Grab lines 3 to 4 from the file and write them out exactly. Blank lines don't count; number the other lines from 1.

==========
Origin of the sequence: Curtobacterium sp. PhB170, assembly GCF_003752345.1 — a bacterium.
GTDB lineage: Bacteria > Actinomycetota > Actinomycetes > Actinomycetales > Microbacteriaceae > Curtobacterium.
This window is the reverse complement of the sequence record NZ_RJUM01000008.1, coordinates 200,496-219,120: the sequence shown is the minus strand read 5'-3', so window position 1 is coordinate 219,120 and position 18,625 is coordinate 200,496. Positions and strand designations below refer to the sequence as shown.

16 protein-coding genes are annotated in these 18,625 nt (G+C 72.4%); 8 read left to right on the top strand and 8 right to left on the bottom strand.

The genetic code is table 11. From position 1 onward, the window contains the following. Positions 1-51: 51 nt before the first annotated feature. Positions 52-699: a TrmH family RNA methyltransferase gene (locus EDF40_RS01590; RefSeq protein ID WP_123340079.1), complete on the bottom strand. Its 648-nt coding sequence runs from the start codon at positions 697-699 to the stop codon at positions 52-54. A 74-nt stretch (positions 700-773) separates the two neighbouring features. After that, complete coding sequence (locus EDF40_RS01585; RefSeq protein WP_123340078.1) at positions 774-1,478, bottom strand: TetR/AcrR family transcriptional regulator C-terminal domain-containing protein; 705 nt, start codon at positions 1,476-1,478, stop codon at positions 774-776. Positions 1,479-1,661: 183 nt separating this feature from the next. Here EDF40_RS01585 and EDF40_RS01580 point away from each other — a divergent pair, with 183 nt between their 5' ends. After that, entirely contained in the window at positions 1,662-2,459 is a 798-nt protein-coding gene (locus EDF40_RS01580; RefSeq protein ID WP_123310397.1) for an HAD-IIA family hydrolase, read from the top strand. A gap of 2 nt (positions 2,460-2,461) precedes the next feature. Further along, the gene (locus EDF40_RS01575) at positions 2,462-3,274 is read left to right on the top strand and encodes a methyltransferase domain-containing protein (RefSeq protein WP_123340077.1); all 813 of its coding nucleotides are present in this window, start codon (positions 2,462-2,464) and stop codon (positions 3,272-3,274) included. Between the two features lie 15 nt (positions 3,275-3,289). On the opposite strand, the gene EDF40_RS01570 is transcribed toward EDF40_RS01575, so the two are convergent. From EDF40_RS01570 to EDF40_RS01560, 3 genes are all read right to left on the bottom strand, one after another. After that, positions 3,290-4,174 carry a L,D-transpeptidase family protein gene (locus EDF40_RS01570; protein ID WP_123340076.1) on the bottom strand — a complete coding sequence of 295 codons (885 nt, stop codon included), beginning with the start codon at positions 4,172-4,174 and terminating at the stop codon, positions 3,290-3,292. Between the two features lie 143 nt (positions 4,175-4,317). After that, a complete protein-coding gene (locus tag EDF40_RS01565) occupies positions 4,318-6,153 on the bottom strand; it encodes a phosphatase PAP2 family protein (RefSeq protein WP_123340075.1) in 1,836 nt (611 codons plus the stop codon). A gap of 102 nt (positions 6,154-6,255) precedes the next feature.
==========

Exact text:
This window is the reverse complement of the sequence record NZ_RJUM01000008.1, coordinates 200,496-219,120: the sequence shown is the minus strand read 5'-3', so window position 1 is coordinate 219,120 and position 18,625 is coordinate 200,496. Positions and strand designations below refer to the sequence as shown.

16 protein-coding genes are annotated in these 18,625 nt (G+C 72.4%); 8 read left to right on the top strand and 8 right to left on the bottom strand.